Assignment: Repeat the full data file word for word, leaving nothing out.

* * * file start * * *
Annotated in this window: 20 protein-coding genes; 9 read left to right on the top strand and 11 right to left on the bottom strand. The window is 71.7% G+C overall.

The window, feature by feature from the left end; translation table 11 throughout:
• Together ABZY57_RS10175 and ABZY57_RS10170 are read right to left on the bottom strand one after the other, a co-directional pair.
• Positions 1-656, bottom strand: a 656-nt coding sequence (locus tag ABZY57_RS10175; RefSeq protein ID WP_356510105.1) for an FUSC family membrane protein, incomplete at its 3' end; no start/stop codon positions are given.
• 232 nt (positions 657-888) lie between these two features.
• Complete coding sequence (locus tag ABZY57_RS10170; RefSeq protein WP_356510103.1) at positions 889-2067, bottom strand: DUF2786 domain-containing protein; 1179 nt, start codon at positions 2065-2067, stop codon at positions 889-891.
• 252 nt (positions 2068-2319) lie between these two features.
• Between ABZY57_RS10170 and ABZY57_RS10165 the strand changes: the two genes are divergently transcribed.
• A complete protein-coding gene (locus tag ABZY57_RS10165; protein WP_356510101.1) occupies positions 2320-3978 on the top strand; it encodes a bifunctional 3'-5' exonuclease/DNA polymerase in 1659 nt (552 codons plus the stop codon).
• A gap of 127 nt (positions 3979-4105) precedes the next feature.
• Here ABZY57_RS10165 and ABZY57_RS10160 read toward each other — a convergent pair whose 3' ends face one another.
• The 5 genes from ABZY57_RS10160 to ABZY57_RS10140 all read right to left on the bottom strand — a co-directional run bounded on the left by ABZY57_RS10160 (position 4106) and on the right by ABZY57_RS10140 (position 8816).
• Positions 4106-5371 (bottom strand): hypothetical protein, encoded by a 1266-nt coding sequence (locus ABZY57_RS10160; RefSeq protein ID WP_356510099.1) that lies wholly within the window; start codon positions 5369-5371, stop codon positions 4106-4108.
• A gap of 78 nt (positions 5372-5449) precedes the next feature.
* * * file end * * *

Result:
Annotated in this window: 20 protein-coding genes; 9 read left to right on the top strand and 11 right to left on the bottom strand. The window is 71.7% G+C overall.

The window, feature by feature from the left end; translation table 11 throughout:
• Together ABZY57_RS10175 and ABZY57_RS10170 are read right to left on the bottom strand one after the other, a co-directional pair.
• Positions 1-656, bottom strand: a 656-nt coding sequence (locus tag ABZY57_RS10175; RefSeq protein ID WP_356510105.1) for an FUSC family membrane protein, incomplete at its 3' end; no start/stop codon positions are given.
• 232 nt (positions 657-888) lie between these two features.
• Complete coding sequence (locus tag ABZY57_RS10170; RefSeq protein WP_356510103.1) at positions 889-2067, bottom strand: DUF2786 domain-containing protein; 1179 nt, start codon at positions 2065-2067, stop codon at positions 889-891.
• 252 nt (positions 2068-2319) lie between these two features.
• Between ABZY57_RS10170 and ABZY57_RS10165 the strand changes: the two genes are divergently transcribed.
• A complete protein-coding gene (locus tag ABZY57_RS10165; protein WP_356510101.1) occupies positions 2320-3978 on the top strand; it encodes a bifunctional 3'-5' exonuclease/DNA polymerase in 1659 nt (552 codons plus the stop codon).
• A gap of 127 nt (positions 3979-4105) precedes the next feature.
• Here ABZY57_RS10165 and ABZY57_RS10160 read toward each other — a convergent pair whose 3' ends face one another.
• The 5 genes from ABZY57_RS10160 to ABZY57_RS10140 all read right to left on the bottom strand — a co-directional run bounded on the left by ABZY57_RS10160 (position 4106) and on the right by ABZY57_RS10140 (position 8816).
• Positions 4106-5371 (bottom strand): hypothetical protein, encoded by a 1266-nt coding sequence (locus ABZY57_RS10160; RefSeq protein ID WP_356510099.1) that lies wholly within the window; start codon positions 5369-5371, stop codon positions 4106-4108.
• A gap of 78 nt (positions 5372-5449) precedes the next feature.